In 1989, GEC and the German conglomerate Siemens AG acquired the Plessey Company through their joint holding company, GEC Siemens plc. While most of Plessey's assets were divided between the companies (see: Plessey § Break-up of the business), GPT remained a joint venture, with a 60/40 shareholding by GEC and Siemens, respectively. GEC Plessey Telecommunications was renamed to "GPT", which would continue to exist merely as a legal entity.
During the mid-1990s, the name GPT gradually disappeared in the UK. By October 1997 the joint venture, through a series of Siemens mergers and acquisitions in the UK, evolved into Siemens GEC Communication Systems, which in 1998 merged with Siemens Business Communication Systems to form the largest division of Siemens AG: Siemens Communications.
In August 1998, GEC acquired Siemens' 40% stake in GPT (at this point only existing as a legal entity), and merged GPT with the telecoms units of its other subsidiaries – Marconi SpA, GEC Hong Kong, and ATC South Africa – to form Marconi Communications.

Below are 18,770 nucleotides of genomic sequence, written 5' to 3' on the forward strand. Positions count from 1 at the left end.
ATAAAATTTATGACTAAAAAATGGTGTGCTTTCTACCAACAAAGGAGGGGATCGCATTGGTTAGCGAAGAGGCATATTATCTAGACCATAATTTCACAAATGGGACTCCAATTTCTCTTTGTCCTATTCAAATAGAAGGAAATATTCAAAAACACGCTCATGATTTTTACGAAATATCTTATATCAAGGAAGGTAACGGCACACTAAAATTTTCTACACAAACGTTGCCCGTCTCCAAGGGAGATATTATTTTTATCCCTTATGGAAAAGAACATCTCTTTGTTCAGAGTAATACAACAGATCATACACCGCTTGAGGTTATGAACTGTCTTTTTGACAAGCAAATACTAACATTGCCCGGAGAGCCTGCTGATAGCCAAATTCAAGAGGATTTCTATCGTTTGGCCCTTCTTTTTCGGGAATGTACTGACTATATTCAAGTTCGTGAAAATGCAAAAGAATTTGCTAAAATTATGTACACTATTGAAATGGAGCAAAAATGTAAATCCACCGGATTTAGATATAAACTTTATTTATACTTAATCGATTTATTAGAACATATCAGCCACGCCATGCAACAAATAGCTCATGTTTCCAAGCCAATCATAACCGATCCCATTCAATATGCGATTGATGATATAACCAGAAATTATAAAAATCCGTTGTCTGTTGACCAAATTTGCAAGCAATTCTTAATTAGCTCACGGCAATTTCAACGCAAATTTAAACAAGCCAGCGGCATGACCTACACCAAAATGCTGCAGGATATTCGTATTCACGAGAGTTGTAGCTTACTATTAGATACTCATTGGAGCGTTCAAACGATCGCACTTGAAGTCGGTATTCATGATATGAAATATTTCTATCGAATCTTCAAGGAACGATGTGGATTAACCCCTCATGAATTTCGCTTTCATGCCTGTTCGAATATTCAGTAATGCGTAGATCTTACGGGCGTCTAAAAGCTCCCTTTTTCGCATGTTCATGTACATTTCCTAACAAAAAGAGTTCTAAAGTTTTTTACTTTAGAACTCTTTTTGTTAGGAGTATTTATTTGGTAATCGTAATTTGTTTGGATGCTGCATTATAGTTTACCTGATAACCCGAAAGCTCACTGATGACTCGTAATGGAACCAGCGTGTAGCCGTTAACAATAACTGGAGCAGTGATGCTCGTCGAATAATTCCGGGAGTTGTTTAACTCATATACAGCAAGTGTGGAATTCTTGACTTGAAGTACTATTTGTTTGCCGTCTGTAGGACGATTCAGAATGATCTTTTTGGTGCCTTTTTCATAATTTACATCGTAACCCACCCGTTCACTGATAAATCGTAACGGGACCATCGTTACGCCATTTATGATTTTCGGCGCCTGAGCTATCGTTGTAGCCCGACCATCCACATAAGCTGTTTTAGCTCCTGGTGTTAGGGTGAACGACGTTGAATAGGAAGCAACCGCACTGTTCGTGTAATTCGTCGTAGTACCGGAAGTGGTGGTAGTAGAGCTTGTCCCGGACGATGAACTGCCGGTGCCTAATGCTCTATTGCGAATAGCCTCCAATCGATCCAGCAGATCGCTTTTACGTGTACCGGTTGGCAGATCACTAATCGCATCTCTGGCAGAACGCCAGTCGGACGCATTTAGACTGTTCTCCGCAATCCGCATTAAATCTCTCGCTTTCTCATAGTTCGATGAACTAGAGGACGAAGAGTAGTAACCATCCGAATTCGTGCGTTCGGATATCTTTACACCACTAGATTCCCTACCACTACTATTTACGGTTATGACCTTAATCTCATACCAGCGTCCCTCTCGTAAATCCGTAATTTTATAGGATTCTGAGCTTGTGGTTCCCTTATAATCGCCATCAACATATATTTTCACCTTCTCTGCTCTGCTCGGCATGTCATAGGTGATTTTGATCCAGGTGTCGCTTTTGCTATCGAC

In December 1999, GEC's defence arm, Marconi Electronic Systems, was sold to British Aerospace, forming BAE Systems. The remainder of GEC was renamed Marconi, and Marconi Communications became its principal subsidiary.
Following the announcement of the Marconi Electronic Systems demerger on 19 January 1999, GEC focused on the booming telecoms sector. It purchased two American equipment-makers to complement its existing telecommunications businesses, RELTEC Corporation (March 1999) and FORE Systems (April 1999). Both acquisitions occurred during the peak of the dot-com bubble. The £2.8bn price for FORE Systems and the £1.3n spent on RELTEC took a heavy toll on Marconi following the bursting of the bubble in 2000/2001.